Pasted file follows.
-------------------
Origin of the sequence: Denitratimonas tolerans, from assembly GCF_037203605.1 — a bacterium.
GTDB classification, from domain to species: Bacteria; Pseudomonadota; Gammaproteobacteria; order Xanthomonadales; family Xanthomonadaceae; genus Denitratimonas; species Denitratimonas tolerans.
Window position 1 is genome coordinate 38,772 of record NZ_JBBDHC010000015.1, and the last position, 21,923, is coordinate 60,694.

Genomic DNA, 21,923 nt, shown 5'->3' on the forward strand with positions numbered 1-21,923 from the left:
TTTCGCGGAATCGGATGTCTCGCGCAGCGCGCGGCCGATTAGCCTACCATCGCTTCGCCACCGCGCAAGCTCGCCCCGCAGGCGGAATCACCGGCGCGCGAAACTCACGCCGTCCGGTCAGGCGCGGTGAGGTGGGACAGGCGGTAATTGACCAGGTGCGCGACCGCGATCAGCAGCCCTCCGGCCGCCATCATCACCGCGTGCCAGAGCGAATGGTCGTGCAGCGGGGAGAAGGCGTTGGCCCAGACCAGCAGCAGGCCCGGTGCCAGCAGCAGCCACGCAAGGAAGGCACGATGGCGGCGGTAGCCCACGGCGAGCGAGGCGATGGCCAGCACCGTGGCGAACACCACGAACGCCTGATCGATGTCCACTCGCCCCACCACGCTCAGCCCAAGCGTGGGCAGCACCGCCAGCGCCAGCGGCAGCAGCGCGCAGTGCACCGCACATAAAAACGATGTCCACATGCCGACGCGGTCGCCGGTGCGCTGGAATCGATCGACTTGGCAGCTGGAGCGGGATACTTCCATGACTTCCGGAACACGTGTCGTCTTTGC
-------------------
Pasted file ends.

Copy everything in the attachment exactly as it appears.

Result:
Origin of the sequence: Denitratimonas tolerans, from assembly GCF_037203605.1 — a bacterium.
GTDB classification, from domain to species: Bacteria; Pseudomonadota; Gammaproteobacteria; order Xanthomonadales; family Xanthomonadaceae; genus Denitratimonas; species Denitratimonas tolerans.
Window position 1 is genome coordinate 38,772 of record NZ_JBBDHC010000015.1, and the last position, 21,923, is coordinate 60,694.

Genomic DNA, 21,923 nt, shown 5'->3' on the forward strand with positions numbered 1-21,923 from the left:
TTTCGCGGAATCGGATGTCTCGCGCAGCGCGCGGCCGATTAGCCTACCATCGCTTCGCCACCGCGCAAGCTCGCCCCGCAGGCGGAATCACCGGCGCGCGAAACTCACGCCGTCCGGTCAGGCGCGGTGAGGTGGGACAGGCGGTAATTGACCAGGTGCGCGACCGCGATCAGCAGCCCTCCGGCCGCCATCATCACCGCGTGCCAGAGCGAATGGTCGTGCAGCGGGGAGAAGGCGTTGGCCCAGACCAGCAGCAGGCCCGGTGCCAGCAGCAGCCACGCAAGGAAGGCACGATGGCGGCGGTAGCCCACGGCGAGCGAGGCGATGGCCAGCACCGTGGCGAACACCACGAACGCCTGATCGATGTCCACTCGCCCCACCACGCTCAGCCCAAGCGTGGGCAGCACCGCCAGCGCCAGCGGCAGCAGCGCGCAGTGCACCGCACATAAAAACGATGTCCACATGCCGACGCGGTCGCCGGTGCGCTGGAATCGATCGACTTGGCAGCTGGAGCGGGATACTTCCATGACTTCCGGAACACGTGTCGTCTTTGC